We are also concerned about other aspects of BAA’s conduct such as its approach to the system of planning airport development which may, in part at least, be related to ownership of several neighbouring airports. Over many years, BAA seems to have taken a sequential approach to development, notably at its London airports, and been prepared to limit development at one airport to concentrate on development elsewhere. While it has successfully undertaken a significant number of smaller projects simultaneously, it seems largely to have limited itself to one major project at a time, for example Terminal 5. The planning system itself is an inherent constraint on at least the timing of airport development, but airport operators are not unique in having to comply and function within it. There are other long-term infrastructure businesses, such those engaged in utilities and energy projects and property development which operate successfully within similar constraints.
There are, however, other features which appear to limit the scope for competition, including aspects of government policy. While the 2003 White Paper provided a much-needed policy framework for airport development, there are certain elements which may have the unintended consequence of intro-ducing constraints which reduce competition.
In particular, by supporting the specific location and timing of additional runway capacity at Stansted and Heathrow, and also by stating that it would not support the development of a new runway at Gatwick before 2019 unless there was demonstrably no alternative way forward, it may have introduced at least two constraints. First, against the background of uncertainty over at least the timing of expansion at both Stansted and Heathrow, it arguably raises the risks of delay to much-needed new capacity becoming available in the South-East on a timely basis. Second, it may make it more difficult for other projects which have not received explicit government support in the White Paper to obtain planning consent even though they can be expected to be considered on their merits.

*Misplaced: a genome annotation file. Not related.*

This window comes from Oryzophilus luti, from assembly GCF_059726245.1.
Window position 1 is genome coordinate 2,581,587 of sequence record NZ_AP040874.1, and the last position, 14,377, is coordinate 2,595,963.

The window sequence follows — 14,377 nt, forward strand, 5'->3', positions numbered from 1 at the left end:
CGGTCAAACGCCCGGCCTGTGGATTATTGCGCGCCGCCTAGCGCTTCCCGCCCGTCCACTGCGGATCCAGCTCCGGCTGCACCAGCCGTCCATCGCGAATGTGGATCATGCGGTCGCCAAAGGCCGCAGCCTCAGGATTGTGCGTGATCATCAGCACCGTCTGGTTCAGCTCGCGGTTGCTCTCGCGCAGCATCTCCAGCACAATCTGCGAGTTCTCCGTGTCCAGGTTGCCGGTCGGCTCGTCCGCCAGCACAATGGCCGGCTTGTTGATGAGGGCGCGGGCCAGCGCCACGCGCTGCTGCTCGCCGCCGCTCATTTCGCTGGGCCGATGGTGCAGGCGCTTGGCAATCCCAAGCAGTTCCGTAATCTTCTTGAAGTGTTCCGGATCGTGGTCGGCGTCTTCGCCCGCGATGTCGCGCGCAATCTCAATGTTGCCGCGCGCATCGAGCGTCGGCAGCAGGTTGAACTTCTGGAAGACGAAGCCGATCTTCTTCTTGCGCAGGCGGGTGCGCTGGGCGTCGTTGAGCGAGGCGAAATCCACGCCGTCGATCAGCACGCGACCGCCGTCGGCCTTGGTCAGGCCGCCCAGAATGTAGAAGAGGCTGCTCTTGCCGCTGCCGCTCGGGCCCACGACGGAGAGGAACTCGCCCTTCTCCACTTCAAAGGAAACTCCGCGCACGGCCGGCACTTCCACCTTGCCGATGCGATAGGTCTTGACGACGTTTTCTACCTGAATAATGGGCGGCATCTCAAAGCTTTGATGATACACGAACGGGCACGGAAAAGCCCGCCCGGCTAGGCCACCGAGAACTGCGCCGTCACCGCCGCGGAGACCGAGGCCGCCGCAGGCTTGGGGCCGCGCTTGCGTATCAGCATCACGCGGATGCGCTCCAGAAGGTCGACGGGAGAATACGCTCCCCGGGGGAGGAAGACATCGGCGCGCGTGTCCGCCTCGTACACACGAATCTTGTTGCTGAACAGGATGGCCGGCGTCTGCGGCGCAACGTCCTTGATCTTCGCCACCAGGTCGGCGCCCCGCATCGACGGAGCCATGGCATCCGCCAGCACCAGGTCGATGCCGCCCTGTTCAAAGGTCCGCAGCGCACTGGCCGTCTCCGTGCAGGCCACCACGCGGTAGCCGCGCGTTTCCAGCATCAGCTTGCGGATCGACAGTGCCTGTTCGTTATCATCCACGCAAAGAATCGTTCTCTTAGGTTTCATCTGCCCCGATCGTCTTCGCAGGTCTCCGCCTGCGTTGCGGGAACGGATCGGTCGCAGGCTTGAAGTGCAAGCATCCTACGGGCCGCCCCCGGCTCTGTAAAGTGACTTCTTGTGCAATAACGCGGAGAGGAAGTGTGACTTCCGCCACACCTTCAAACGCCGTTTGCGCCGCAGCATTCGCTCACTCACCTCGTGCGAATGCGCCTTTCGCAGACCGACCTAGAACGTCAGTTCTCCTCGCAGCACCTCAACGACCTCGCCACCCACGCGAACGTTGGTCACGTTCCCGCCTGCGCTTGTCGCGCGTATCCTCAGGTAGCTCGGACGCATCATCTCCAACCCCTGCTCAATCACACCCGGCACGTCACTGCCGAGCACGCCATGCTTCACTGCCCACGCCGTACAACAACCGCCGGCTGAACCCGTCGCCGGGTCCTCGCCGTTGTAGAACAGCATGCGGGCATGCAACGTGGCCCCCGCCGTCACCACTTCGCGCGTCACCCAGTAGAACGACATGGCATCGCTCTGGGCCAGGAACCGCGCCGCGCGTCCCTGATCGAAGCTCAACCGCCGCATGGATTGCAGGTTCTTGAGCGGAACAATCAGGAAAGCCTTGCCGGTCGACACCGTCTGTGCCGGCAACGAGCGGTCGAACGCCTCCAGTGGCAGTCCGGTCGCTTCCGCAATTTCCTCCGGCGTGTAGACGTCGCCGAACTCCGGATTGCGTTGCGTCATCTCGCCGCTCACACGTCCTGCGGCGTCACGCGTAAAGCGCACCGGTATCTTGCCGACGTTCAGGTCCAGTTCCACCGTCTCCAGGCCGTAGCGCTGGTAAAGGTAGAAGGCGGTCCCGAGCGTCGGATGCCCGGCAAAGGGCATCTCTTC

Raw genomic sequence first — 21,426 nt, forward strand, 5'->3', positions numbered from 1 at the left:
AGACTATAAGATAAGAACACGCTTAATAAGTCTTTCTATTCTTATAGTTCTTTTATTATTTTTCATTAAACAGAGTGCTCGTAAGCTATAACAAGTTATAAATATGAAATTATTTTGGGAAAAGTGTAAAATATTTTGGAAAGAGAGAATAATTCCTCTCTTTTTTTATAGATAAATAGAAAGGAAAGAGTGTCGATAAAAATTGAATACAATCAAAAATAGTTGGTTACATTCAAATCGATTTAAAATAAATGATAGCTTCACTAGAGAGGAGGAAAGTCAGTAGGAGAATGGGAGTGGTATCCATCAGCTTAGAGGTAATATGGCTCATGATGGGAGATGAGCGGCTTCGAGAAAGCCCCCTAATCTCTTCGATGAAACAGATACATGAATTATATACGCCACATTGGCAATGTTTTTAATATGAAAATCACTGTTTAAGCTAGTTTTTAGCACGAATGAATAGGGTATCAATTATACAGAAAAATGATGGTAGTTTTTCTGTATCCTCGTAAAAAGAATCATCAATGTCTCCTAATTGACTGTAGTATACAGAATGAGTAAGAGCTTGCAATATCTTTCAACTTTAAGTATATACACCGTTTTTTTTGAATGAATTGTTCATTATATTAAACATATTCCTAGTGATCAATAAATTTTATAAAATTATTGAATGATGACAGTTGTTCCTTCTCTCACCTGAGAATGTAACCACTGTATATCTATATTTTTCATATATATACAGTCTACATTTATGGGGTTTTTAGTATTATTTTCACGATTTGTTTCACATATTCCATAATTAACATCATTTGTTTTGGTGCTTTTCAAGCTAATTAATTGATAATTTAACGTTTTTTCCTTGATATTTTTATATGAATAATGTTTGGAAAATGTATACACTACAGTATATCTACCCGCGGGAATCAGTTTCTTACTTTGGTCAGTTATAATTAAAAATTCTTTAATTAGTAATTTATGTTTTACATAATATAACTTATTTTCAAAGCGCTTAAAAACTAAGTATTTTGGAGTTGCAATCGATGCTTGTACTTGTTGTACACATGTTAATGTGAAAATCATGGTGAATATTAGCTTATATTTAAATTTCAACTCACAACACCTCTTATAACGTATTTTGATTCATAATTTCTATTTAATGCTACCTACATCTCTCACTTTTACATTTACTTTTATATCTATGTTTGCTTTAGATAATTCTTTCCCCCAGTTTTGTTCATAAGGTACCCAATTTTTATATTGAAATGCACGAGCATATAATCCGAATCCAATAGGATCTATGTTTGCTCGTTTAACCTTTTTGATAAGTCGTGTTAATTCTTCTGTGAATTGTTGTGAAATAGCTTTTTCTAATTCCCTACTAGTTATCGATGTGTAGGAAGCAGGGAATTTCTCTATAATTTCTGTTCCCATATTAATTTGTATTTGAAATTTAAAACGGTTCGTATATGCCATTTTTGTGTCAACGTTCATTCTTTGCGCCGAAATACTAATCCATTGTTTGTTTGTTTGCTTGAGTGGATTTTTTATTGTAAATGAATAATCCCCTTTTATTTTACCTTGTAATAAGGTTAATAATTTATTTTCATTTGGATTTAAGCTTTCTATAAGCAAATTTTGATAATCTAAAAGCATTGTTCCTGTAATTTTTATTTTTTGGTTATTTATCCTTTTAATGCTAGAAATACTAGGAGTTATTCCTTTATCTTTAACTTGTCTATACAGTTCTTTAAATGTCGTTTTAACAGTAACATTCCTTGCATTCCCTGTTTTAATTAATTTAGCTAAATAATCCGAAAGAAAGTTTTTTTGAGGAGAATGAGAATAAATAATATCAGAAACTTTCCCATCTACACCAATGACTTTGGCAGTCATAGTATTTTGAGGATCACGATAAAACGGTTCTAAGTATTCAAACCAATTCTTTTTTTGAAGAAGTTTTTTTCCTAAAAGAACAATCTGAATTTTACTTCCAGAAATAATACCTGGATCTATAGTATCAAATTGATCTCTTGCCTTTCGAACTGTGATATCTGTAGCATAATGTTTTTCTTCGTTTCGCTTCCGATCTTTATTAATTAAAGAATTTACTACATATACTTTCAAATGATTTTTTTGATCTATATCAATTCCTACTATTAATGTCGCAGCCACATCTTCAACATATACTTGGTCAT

We are also concerned that the system of economic regulation and the way it is conducted by the CAA may adversely affect competition though it is not yet clear to us whether it is a feature in itself or whether it facilitates or exacerbates other features of the airport services market which themselves limit competition. We recognize that the legal framework for the economic regulation of airports differs significantly from those in other regulated sectors. In setting a five-year price cap, the CAA is obliged to further the reasonable interests of airport users and to promote the efficient operation of airports; however, it has only limited powers to intervene in an airport’s business between price caps. Also BAA is not subject to a licence and there are no provisions to ring-fence the assets of any airport or for a special administration regime in the event that BAA were to get into financial difficulties. However, it may also be that the CAA’s ‘light touch’ approach to economic regulation impacts on the levels, quality, scope and timing of BAA’s investment as well as on the levels and quality of service, thereby impacting competition.
Overall, our current view is that there is potential for competition at all BAA’s airports. Under separate ownership there would be potential for competition between Edinburgh and Glasgow, and between Aberdeen and the other two BAA airports in Scotland, although the evidence on Aberdeen is less strong. We therefore need to consider further the scope for potential competition between Aberdeen and either of the other two airports.